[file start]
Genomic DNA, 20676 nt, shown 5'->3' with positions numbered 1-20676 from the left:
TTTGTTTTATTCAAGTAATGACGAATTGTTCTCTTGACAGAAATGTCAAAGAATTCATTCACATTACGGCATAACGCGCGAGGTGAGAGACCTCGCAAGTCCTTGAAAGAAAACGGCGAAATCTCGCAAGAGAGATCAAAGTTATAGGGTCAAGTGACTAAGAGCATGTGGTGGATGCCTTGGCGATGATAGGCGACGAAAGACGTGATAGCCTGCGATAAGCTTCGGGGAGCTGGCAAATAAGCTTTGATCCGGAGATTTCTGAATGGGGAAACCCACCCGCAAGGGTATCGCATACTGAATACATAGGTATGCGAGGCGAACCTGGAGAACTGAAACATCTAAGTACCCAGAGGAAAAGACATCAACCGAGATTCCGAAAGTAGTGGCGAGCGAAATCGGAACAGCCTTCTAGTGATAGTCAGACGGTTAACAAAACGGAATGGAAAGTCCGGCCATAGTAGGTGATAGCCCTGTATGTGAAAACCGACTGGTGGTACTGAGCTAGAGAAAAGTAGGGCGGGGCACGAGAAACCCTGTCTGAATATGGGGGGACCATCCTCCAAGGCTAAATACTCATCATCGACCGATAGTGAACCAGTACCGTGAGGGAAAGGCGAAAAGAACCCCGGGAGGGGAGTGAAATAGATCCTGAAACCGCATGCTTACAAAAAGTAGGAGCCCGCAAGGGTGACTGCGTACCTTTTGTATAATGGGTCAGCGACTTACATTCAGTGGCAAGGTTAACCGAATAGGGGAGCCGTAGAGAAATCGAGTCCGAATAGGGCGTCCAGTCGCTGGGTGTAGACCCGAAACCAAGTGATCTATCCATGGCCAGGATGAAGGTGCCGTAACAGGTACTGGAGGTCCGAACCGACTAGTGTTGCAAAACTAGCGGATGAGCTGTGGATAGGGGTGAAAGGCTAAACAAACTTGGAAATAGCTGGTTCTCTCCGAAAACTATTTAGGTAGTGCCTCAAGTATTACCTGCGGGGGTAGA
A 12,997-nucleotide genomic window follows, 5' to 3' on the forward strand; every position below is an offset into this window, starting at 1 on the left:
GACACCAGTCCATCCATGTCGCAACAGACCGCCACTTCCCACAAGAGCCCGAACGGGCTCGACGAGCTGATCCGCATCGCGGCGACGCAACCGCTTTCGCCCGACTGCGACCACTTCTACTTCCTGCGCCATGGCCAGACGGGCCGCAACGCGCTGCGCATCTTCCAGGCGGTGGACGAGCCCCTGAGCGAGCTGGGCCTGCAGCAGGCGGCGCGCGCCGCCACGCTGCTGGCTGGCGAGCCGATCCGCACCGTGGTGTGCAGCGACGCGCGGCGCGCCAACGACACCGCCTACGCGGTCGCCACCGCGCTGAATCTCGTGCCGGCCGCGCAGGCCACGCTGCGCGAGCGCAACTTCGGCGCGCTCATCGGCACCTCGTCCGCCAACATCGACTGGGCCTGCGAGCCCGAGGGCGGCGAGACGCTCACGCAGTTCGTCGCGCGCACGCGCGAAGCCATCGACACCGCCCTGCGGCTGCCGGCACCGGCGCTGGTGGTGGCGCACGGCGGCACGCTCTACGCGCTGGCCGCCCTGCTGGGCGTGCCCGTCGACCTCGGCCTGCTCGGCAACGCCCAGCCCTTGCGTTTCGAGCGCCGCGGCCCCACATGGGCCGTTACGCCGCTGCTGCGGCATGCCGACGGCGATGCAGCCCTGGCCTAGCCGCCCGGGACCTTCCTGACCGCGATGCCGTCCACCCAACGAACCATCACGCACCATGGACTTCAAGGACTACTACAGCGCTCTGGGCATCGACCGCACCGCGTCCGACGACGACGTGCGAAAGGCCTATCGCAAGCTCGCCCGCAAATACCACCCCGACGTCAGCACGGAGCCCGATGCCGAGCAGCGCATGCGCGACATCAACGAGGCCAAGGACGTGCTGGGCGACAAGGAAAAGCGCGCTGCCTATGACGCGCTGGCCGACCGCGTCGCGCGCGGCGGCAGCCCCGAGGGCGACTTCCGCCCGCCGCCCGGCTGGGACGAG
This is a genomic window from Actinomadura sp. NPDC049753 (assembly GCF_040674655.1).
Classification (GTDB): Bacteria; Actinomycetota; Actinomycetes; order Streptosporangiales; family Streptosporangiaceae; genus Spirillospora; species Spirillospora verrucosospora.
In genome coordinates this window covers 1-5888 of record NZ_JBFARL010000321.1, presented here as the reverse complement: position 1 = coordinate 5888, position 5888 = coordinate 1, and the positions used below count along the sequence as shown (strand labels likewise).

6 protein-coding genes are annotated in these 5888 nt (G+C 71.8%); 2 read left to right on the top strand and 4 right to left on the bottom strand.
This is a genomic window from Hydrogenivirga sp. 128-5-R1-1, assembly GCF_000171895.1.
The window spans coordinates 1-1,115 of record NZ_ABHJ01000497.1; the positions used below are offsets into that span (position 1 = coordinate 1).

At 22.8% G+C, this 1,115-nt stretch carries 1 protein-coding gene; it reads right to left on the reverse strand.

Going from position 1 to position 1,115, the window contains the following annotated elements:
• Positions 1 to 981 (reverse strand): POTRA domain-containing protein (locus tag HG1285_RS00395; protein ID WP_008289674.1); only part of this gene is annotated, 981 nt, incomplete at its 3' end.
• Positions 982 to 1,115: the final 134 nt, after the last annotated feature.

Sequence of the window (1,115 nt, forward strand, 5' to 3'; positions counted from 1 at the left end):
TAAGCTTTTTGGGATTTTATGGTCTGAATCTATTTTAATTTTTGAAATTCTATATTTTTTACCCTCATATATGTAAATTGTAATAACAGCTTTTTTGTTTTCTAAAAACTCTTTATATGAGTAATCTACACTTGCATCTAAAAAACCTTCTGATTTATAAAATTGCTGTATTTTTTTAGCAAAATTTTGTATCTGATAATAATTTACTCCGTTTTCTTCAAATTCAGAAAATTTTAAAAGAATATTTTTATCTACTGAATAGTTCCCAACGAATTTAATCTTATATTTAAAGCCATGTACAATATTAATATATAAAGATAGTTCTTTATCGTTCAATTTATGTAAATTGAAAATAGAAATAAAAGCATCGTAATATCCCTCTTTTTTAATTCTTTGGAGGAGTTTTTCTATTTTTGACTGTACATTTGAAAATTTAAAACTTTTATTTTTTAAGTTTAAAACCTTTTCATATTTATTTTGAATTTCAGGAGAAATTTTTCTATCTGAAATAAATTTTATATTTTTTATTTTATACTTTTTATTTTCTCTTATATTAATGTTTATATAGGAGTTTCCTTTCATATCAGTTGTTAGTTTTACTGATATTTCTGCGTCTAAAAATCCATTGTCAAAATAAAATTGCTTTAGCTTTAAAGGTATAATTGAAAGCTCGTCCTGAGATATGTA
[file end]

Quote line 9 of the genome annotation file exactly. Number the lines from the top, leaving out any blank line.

This is a genomic window from Hydrogenivirga sp. 128-5-R1-1, assembly GCF_000171895.1.